Oh my goodness, THIS BOOK. I need my own copy right now, because WOW. It's the tale of Lina and her family, Lithuanians who are taken away in the middOh my goodness, THIS BOOK. I need my own copy right now, because WOW. It's the tale of Lina and her family, Lithuanians who are taken away in the middle of the night by the Soviets and sent on a perilously long journey, first across the Urals and to a labour camp in Altai, just north of China - a trip which takes around six weeks all up, cramped into a train carriage with barely any food. They remain there nearly a year, living with a peasant woman called Ulyushka as they try and eke out a tiny living, digging holes and harvesting beets and making shoes. Then they're moved on again, this time heading north as well as further east, until they cross the Arctic Circle and end up in Trofimovsk, the North Pole. They have to build their own shelters - after, of course, completing the buildings for the NKVD. It's absolutely horrific and fascinating, especially when you look at the map at the start of the book and see how far they traveled. It's just insane.
I'm really interested in WWII books, and it was seriously fascinating to read this book which was set at the same time, but so different to what I am used to. It was definitely my first read that dealt with Lithuania, and I want more. I'm craving more now. Man, what a horrible fate befell the Baltic states during that time :/
The book was so beautifully written that it was amazing to know that it was a piece of fiction - based, yes, on true events, but not the author's own personal story. She was not Lina the narrator, but a descendant of deportees. Everything was just so vivid, this mixture of chilling and bleak and engrossing... I just couldn't put the book down! I was almost late for work because I kept going, ONE more chapter.
I loved how all of the non-family characters were described too, how some didn't even have names - or if they had names, they were used rarely. The people were the grouchy woman, the bald man, the repeater, the man who wound his watch... I was especially fond of the latter.
Oh god, and Kretzsky!! The boy absolutely made me cry at the end when he sent the doctor to Trofimovsk. I do wonder what happened to him.
My only gripe is that the ending was far too abrupt. I could have happily kept on reading for another 300 pages, I swear. Just their every day lives and survival was so interesting, that it was a bit of a let-down to have things suddenly finish and then read in the epilogue that Lina and Jonas had been imprisoned in Siberia for twelve years. TWELVE YEARS. It's difficult for me to comprehend how those people could have remained, forgotten there, for so many years. And I wish there had been more about the ten years after their mother died that we did not see - how they fared the second winter, how they fared after the doctor's visit, if he returned, if conditions grew better for the deportees, and then what happened at the end of the twelve years. Their release, their journey home, all of that. I would have loved to have read that. Also, Lina finding Andrius again, that I would have liked to have read. And if it turned out that her father was still alive. She left a trail of her artwork for him to find her, which was such a clever idea, but then we never find out if any of it even made its way back to him or not, which was a shame.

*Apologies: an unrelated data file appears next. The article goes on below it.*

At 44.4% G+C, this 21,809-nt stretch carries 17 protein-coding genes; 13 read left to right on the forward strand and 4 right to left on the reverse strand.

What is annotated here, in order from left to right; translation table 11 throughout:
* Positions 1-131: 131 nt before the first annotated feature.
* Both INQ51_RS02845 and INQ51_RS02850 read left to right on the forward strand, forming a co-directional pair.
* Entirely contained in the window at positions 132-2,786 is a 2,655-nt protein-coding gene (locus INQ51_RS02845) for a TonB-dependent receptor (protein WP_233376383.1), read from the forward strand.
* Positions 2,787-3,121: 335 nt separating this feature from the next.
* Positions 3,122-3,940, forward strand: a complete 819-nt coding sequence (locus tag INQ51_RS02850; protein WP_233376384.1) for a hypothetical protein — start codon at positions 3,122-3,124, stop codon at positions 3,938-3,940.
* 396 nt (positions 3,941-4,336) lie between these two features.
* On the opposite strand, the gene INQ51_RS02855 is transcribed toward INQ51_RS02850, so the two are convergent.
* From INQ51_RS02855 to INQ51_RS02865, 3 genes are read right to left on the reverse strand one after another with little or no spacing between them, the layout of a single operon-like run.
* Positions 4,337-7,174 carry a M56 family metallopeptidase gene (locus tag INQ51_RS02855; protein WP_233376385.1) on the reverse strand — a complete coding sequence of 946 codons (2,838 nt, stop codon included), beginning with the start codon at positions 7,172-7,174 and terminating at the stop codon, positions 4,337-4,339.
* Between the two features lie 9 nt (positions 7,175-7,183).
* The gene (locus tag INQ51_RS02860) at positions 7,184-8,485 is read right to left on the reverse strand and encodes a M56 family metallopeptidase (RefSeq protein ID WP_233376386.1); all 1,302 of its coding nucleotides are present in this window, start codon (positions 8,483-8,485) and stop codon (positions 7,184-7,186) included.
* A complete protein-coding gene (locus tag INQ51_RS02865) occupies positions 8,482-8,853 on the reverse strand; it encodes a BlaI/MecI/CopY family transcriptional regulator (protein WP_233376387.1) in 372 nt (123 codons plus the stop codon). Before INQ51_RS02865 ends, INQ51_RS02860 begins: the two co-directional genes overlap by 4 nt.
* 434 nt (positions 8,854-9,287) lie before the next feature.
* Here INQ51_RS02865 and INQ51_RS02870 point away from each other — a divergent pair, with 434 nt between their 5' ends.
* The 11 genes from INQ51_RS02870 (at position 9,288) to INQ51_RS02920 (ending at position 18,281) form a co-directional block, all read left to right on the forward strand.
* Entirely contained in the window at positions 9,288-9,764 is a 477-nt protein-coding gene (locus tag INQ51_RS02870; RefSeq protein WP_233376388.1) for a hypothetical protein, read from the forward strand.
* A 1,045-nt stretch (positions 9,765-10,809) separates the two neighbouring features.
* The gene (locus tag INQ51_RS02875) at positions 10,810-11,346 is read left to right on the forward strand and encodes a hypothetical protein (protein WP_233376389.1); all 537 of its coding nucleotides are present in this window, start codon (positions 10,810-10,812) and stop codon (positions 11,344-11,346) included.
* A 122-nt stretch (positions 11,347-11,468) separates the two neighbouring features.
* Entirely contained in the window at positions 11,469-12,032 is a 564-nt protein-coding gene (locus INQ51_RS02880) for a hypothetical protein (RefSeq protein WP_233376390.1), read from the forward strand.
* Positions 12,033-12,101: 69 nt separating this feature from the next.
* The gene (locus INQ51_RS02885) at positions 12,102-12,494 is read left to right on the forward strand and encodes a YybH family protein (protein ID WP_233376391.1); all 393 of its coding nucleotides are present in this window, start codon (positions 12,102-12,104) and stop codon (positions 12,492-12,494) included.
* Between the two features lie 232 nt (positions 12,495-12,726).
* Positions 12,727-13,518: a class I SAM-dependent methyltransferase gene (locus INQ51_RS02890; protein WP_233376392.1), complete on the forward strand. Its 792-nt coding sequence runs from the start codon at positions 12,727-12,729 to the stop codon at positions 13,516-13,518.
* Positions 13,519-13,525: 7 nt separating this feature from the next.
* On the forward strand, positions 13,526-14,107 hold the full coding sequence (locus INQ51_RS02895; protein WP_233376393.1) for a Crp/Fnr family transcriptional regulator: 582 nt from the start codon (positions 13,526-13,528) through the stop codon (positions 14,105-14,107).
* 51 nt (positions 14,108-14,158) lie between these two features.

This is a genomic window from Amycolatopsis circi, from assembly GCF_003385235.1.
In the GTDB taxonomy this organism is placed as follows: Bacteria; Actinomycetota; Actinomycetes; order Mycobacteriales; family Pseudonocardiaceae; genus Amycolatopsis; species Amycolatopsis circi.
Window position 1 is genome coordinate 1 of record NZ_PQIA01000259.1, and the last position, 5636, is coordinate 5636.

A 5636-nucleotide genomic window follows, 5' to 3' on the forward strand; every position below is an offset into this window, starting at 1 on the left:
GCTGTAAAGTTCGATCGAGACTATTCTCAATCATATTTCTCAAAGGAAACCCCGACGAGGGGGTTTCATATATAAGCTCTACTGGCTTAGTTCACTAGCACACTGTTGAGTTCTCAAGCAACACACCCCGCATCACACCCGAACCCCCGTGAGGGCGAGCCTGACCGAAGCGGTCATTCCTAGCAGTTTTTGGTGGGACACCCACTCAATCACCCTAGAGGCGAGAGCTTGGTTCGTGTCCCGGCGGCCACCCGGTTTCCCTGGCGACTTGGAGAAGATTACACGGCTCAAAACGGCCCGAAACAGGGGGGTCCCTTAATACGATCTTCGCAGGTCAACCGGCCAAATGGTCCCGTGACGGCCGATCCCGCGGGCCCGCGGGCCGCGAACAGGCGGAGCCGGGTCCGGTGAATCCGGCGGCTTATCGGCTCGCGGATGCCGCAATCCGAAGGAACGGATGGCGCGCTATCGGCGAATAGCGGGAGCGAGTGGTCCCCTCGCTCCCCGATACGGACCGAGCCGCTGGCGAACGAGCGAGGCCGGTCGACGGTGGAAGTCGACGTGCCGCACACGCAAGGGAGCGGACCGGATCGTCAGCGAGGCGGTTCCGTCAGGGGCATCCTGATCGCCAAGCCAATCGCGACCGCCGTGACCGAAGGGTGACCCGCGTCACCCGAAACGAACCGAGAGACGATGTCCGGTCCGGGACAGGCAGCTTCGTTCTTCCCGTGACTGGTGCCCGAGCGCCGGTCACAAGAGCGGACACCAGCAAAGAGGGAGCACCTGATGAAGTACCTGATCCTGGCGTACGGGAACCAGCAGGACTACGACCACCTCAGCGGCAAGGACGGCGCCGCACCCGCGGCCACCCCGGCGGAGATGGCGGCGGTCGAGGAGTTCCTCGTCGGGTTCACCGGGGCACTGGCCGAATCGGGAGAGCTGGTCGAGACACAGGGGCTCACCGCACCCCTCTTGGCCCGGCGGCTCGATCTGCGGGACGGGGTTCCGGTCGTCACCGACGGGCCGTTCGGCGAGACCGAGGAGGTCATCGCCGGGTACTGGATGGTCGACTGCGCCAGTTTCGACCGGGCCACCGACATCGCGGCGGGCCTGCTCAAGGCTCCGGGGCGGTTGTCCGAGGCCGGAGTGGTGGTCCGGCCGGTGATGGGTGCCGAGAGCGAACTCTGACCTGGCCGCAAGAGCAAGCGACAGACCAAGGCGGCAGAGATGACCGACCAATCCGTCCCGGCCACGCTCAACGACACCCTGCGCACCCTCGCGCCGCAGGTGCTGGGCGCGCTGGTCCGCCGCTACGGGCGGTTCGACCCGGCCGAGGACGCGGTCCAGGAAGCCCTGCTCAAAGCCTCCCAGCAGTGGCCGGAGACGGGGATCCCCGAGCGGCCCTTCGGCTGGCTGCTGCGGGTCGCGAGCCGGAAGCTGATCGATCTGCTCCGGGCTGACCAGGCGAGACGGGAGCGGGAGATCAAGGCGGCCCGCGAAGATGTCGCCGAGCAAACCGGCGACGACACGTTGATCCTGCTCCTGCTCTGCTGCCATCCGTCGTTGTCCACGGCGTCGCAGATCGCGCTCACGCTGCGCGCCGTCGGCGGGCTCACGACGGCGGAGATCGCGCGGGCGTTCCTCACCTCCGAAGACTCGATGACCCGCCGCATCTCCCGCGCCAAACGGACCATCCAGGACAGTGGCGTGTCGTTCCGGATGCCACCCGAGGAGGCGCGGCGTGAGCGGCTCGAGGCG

I also can't believe that the deportees were forced to remain silent for some forty years after their return home. I have no words.
I'd never even heard of this one until very recently, when I went through the list of Chalet School books thoroughly in order to mark off which I hadI'd never even heard of this one until very recently, when I went through the list of Chalet School books thoroughly in order to mark off which I had and had not read. It's very different to the usual fare - not set in the school at all! Rather it's about a quartet of infamous old girls: Joey, Simone, Frieda and Marie - all around 25 or 26 - who holiday together one summer in a place called The Witchens. There they meet and befriend their invalid neighbour Phoebe, and help to turn around a rather bratty piece of work with the name of Zephyr, who is hell-bent on obtaining Phoebe's late father's precious cello. So in the regard of Zephyr it was at least reminiscent of many other CS books, where a new girl to the school has to be taught a few lessons and turned into a proper young lady!
It was also interesting to meet young Reg Entwhistle for the first time. He was about thirteen to the triplets' three and in the end I had to google his name to find out why it was so familiar!
This one was very preachy, a bit more than most, but on the whole it was quite a decent read. However, I am pretty sure I wouldn't have cared for it at all had I read it the same time as most of the others, when I was only 13 or so. ...more
Interesting, and prettily written - or at least prettily translated! Sadly, the title is of course a major spoiler and really nothing does happen... iInteresting, and prettily written - or at least prettily translated! Sadly, the title is of course a major spoiler and really nothing does happen... it's more like a rambling memoir full of regret and introspection than anything else. But it's a quick read and while not exactly gripping, is still interesting enough to keep going with. Edle, the narrator, is very awkward and self-deprecating, at times this gets to be a bit too much but on the whole she's very calm and quiet and believable.